Although treatment with ixekizumab generated similar levels of skin clearance as treatment with guselkumab in patients with moderate to severe plaque psoriasis, ixekizumab was associated with greater resolution of nail psoriasis after 24 weeks of therapy, according to results from the IXORA-R trial published in the British Journal of Dermatology.

The IXORA-R trial enrolled adults with moderate to severe chronic plaque psoriasis, a Psoriasis Area and Severity Index (PASI) of 12 or greater, and a body surface area involvement of 10% or more at both screening and baseline. Patients were subsequently randomly assigned to subcutaneous injections of either ixekizumab (n=465) or guselkumab (n=459). Ixekizumab was administered at 80 mg every 4 weeks from weeks 12 through 24, whereas guselkumab was administered at a dose of 100 mg at weeks 12 and 20. Patients assigned to guselkumab also received 1 placebo injection at week 16 to maintain blinding.

A significantly greater percentage of patients in the ixekizumab arm achieved PASI 100 by week 2 and through week 16 (P <.01). Treatment with ixekizumab was deemed noninferior to guselkumab at week 24 in terms of the percentage of patients who achieved PASI 100 (50% vs 52%, respectively; difference, -2·3%; P =.414).

In contrast, a significantly greater percentage of patients treated with ixekizumab had completely clear nails by week 24 compared with those assigned to guselkumab (52% vs 31%, respectively; P =.007). At week 24, approximately 75% of 83 patients assigned to ixekizumab and 54% of 59 patients assigned to guselkumab with moderate to severe nail psoriasis reached clear nails or minimal nail psoriasis (P =.020) or complete clearance of nail psoriasis. In sddition, a higher percentage of patients treated with ixekizumab achieved complete clearance of nail psoriasis by week 24 (52% vs 31%; P =.007).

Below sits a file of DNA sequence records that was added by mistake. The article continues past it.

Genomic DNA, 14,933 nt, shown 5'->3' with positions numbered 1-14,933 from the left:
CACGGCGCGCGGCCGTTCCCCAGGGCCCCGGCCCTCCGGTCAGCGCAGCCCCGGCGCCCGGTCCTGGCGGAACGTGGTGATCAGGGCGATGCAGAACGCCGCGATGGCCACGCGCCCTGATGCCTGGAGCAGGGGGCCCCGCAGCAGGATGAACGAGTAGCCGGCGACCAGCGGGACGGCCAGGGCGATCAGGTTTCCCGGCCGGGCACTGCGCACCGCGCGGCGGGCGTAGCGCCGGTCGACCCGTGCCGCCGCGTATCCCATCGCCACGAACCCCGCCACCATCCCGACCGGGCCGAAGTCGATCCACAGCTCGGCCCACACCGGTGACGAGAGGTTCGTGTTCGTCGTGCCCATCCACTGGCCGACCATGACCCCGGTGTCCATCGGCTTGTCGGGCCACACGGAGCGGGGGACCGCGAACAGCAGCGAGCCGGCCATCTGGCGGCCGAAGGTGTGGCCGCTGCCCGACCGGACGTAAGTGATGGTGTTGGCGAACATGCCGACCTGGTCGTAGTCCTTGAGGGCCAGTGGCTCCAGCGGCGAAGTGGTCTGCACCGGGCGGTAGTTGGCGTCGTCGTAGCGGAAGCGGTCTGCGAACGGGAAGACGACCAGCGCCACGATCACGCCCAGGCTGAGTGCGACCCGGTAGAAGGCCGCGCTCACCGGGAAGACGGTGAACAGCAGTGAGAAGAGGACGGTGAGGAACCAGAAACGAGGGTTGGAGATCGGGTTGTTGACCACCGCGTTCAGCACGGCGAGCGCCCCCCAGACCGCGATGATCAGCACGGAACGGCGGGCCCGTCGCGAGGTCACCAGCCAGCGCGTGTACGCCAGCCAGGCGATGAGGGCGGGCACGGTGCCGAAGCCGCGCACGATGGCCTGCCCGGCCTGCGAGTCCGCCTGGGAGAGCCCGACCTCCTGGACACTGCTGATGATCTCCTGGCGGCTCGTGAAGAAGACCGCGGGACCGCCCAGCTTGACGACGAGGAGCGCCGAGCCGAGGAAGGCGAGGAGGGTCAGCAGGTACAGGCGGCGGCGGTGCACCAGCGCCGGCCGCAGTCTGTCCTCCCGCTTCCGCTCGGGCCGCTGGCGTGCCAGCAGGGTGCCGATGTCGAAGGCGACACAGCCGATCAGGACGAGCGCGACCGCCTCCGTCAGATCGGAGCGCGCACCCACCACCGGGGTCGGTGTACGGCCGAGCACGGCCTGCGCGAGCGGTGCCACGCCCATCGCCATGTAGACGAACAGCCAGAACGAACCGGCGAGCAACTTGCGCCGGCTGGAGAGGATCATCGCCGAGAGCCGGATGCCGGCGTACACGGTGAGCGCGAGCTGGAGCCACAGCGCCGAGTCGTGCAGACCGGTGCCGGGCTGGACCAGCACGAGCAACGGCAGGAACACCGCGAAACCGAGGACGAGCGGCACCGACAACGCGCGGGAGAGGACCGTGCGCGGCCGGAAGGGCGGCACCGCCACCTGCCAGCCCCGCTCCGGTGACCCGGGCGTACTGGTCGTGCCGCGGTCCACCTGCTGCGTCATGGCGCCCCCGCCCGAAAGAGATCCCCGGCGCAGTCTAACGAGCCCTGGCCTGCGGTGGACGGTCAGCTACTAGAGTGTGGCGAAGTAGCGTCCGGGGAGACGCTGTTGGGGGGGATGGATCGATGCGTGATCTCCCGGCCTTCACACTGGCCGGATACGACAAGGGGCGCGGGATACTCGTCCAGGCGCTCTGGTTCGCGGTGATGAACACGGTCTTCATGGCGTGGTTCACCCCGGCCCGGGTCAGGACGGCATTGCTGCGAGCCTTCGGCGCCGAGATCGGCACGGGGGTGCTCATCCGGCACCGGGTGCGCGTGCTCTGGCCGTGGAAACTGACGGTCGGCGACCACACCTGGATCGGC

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Treatment with ixekizumab was also associated with a greater cumulative benefit, including a greater number of days of PASI 90 (95.2 vs 78.6 days; p<0.001) and 100 (55.6 vs 42.2 days; P <.001), more days with Dermatology Life Quality Index of 0 or 1 (84.9 vs 77.4 days; P =.026), and more days without itch (51.2 vs 41.5 days; P =.002). The frequency of serious adverse events was 3% for each group, and no new safety signals were reported.

Limitations of this trial included its relatively short duration as well as the recruitment of only patients from the United States and Canada, which the investigators suggest may limit the generalization of the results.

The researchers wrote that “because the long-term profile displayed by ixekizumab is quite consistent across” a “phase 3 program, it is likely that ixekizumab and guselkumab have similar long-term efficacy in the treatment of psoriasis.”

Disclosure: This clinical trial was supported by Eli Lilly and Company. Several study authors declared affiliations with the pharmaceutical industry. Please see the original reference for a full list of authors’ disclosures.

Reference

Blauvelt A, Leonardi C, Elewski B, et al. A head-to-head comparison of ixekizumab versus guselkumab in patients with moderate-to-severe plaque psoriasis: 24-week efficacy and safety results from a randomised, double-blinded trial. Published online September 2, 2020. Br J Dermatol. doi:10.1111/bjd.19509